When taking all the categories into consideration Porchlight Music Theatre topped the nominations at 17, followed by Paramount Theatre with 16 and Court Theatre with 15.

The 51 st Annual Equity Jeff Awards ceremony honoring excellence in professional theater produced within the greater Chicago area will be Oct. 21, 2019 at Drury Lane Theatre, 100 Drury Lane, Oakbrook Terrace.

Jodie Jacobs

Sneak Peek Part Six: Theaters in West and South neighborhoods

 

The Den Theatre (Austin Peters) Photo courtesy of The Den
The Den Theatre (Austin Peters) Photo courtesy of The Den

 

Sometimes theater companies perform in more than one space and some venues host more than one resident theater company. Looking at the venues west of I 94 you find both so some of these companies have been listed elsewhere. Also, be sure to check out what’s playing at the fine theaters south of the loop such as Court Theatre and The Chicago Children’s Theatre. Next stop will be suburban theaters, then season themes.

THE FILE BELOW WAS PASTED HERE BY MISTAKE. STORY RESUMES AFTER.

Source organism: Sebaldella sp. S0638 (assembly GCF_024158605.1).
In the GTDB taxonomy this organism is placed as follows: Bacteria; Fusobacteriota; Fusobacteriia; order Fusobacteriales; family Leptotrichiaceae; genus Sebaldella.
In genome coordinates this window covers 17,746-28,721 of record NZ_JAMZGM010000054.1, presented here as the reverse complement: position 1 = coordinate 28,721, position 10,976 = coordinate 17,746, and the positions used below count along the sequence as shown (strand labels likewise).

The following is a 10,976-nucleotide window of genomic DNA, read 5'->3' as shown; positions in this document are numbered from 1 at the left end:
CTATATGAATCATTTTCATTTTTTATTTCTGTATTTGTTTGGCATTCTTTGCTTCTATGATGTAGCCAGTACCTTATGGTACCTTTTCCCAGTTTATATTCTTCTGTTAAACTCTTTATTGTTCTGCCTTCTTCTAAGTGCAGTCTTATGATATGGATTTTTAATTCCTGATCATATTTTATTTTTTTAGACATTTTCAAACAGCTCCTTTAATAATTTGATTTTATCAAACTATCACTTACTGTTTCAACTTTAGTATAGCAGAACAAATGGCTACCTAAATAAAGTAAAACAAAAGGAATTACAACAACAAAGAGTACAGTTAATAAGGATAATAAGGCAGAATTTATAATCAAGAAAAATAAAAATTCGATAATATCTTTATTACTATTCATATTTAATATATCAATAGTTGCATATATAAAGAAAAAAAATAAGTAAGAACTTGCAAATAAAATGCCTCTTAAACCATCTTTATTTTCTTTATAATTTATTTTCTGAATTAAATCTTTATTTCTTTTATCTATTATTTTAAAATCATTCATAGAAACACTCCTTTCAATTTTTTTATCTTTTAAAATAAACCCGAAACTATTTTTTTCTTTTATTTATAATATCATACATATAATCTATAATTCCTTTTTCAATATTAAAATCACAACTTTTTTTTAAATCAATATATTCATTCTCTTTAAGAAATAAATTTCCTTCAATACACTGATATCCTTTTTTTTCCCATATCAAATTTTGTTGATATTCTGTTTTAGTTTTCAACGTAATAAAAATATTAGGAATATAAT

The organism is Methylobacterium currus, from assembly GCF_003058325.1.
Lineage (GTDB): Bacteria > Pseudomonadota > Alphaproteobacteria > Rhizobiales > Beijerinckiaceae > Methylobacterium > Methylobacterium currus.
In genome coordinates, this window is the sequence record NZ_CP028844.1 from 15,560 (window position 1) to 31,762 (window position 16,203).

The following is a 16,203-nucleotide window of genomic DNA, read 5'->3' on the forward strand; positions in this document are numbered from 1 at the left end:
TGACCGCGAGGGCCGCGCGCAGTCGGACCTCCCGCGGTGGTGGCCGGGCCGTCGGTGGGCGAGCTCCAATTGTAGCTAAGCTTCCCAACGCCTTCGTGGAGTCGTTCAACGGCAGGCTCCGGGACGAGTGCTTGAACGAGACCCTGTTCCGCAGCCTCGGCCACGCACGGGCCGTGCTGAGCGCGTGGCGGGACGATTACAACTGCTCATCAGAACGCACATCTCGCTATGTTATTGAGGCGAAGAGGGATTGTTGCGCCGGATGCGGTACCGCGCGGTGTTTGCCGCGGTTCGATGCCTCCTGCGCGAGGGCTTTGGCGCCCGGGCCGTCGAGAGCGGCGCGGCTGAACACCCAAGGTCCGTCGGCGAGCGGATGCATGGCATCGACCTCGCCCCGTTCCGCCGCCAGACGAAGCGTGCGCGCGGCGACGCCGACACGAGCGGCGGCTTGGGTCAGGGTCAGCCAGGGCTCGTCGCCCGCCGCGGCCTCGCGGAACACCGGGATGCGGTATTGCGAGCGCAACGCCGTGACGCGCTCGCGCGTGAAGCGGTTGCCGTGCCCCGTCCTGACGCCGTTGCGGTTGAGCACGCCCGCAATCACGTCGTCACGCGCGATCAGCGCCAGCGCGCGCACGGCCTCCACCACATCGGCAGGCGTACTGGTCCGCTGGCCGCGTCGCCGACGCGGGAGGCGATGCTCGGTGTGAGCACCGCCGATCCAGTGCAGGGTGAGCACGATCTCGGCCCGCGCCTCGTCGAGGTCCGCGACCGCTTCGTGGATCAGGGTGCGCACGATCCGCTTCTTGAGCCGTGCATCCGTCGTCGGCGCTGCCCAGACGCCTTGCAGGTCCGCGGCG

West

Chopin Theatre

A multi theater venue at 1543 W. Division St. the building has “Invitation to a Beheading” by Rough House Theatre and Sweven Theatre, Aug. 26 to Sept. 15, 2019. ’ “Destinos,” an international theatre festival, features Feos Sept. 19 to Oct. 27. Rough House Theatre will be again be doing the “Walls of Harrow House” September to November. The House Theatre will present The Nutcracker” Nov. 7 to Dec. 29, 2019.

For tickets and other information call (773) 278-1500 and visit Chopin Theatre.

 

The Den Theatre

The Den, a multi-theater venue at 4802 N. Milwaukee Ave, has its own house shows and hosts other companies. Here are a few of the plays at The Den in the 2019-20 season.

Haven is currently doing the Chicago premiere of “Kiss” through Aug. 18, 2019. presents “Incorruptible” Aug. 1-Aug 11.

First Floort is doing the Chicago premiere of “Sugar in Our Wounds,” Oct. 19 to Nov. 23, 2019, then the Chicago premiere of “Plano,” Feb. 15 to Mar.  27, 2020. Spring is the world premiere of “The Juniors,” April 18 to May 30, 2020.

New Colony  will do “ Peg” Nov.13,  to Dec. 14, 2019 . Then “Under the Tree” runs April 01 to May 03, followed by “Other Rockpools” July 15 to Aug.15, 2020.